Charlotte Perkins Gilman was an American writer, lecturer, and feminist intellectual whose literary output apart from being devoted to social, political, and economic injustice in general, is mostly sacrificed to the rights of women and their unequal status in society. The work which perfectly depicts all her ideas and believes is “The Yellow Wallpaper” – a short story, first published in 1892 in “The New England Magazine”(Gray, 316). It is a collection of journal entries written by a woman who suffers from nervous depression. Her husband John, a physician, takes her to the rented summer house in order to cure her. There the woman is forbidden from working, confined to the upstairs bedroom of a house, and controlled all the time by the husband. Contemporarily, the story seems to be regarded by many literary critics as one of the most important works of American feminist literature. “The Yellow Wallpaper” perfectly illustrates dominating in the 19th-century attitudes towards women’s physical and mental problems. Moreover, it deals with women’s weakness, society’s control, and all constraints imposed on them by it. The narrator of the story is the representative of all women in the late 19th century. She is a kind of a prisoner of society, she is manipulated by it and deprived of her own identity. As we may observe, the feminist aspect in this story is the dominating one. If carefully examined, it may lead us to the conclusion that it is a man, a society, and a medical science who dominate and oppress a woman, contributing at the same time to her mental disorders.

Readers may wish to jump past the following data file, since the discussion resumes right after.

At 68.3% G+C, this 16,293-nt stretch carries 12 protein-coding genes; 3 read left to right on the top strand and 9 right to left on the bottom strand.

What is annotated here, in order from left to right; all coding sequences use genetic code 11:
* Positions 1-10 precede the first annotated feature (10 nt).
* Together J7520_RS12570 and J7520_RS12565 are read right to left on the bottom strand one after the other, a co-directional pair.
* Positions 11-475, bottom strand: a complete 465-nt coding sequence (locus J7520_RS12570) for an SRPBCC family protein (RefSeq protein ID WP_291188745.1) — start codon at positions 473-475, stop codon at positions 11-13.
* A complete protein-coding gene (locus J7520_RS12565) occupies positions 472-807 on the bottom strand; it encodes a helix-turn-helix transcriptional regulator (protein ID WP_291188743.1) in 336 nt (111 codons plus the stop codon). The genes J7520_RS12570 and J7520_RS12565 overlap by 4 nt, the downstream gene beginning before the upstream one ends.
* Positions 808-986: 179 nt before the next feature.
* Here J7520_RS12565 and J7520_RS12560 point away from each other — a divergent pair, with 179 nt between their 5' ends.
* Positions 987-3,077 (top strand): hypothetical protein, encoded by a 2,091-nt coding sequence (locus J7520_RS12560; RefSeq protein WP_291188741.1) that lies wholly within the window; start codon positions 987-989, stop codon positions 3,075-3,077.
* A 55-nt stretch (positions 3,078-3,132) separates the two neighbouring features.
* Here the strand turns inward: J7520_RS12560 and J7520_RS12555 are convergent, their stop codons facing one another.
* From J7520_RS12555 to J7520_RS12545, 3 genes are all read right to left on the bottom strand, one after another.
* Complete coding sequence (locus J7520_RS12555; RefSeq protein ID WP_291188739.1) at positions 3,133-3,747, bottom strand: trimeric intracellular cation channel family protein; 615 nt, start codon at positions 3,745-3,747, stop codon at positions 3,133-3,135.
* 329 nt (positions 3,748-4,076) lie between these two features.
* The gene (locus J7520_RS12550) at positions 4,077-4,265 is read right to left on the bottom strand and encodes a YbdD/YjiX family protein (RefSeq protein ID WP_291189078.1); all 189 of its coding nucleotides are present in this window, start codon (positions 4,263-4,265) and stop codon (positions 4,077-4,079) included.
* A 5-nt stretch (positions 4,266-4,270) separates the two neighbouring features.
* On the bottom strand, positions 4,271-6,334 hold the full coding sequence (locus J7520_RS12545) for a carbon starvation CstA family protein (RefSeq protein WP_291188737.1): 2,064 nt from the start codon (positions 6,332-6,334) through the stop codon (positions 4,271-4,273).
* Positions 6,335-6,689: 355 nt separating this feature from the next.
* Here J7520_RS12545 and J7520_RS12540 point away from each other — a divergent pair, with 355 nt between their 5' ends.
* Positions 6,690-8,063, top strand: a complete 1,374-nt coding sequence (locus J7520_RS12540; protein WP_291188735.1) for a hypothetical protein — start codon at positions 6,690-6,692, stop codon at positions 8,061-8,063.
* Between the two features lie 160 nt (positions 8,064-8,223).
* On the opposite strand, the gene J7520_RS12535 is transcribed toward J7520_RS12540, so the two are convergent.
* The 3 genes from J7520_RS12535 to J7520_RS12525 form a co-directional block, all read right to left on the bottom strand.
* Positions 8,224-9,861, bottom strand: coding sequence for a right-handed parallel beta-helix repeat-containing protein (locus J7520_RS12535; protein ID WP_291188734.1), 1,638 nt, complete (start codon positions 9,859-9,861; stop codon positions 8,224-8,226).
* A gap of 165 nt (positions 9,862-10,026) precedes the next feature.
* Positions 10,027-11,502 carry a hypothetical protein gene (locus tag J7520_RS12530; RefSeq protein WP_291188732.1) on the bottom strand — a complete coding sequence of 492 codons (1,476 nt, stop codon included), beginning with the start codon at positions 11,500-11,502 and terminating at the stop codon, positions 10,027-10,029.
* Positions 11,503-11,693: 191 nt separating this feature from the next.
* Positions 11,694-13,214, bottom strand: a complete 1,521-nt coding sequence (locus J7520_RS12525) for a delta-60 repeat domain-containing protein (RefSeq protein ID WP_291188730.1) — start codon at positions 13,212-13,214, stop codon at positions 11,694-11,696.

The first aspect I would like to focus on is the issue of a man and his contribution to the woman’s descent into depression. In the 19th women of all classes were politically powerless, forced to conform to the dependence of males and patterns of everyday life that were dictated by them as well. Therefore, shaped throughout the course of history clear distinction of roles within marriage remained unchanged. Women performed all domestic functions and were docile to men. This deeply rooted gender division prevented women from proper intellectual development and fulfilling their inner desires. The narrator’s husband, John, keeps his wife in his shadow and decides about every aspect of her life. He is a typical man of the 19th century – respected, well-educated, rational, and factual. John is “practical in the extreme. He has no patience with faith, an intense horror of superstition, and he scoffs openly at any talk of things not to be felt and seen and put down in figures. (Gilman,) It is he who recognizes the narrator’s mental disorder, who treats her and controls them as he is a physician. It is him who decides about spending the summer in one of the colonial mansions, which does not take the wife’s fancy. Moreover, John and his brother – also a physician – categorically forbids the woman to work until she would completely recover. However, the narrator thinks otherwise: “Personally, I disagree with their ideas. Personally, I believe that congenial work, with excitement and change, would do me good.”(Gilman,) Clearly, the narrator thinks that prohibition on working, in this case, writing, would not be helpful on her way to get well. Furthermore, John constantly plans his wife’s free time and takes over her housework. “I have a schedule prescription for each hour in the day; he takes all care from me.”(Gilman, ) The forced inactivity and having no say in the smallest detail of her life drives the narrator insane. She gradually shuts herself away, retreats into her obsessive fantasy. What is more, the continual feeling of being ungrateful as she cannot appreciate her husband’s efforts also reinforces the descent into a mental disorder. She has pricks of conscience because it is not John who should be helpful and supportive but her. Apart from prohibiting working and constant control, John determines where and when his wife should move around. Even though she is allowed to walk through the garden or to go out on the veranda and sit there to take a rest, she spends most of her time in the room upstairs.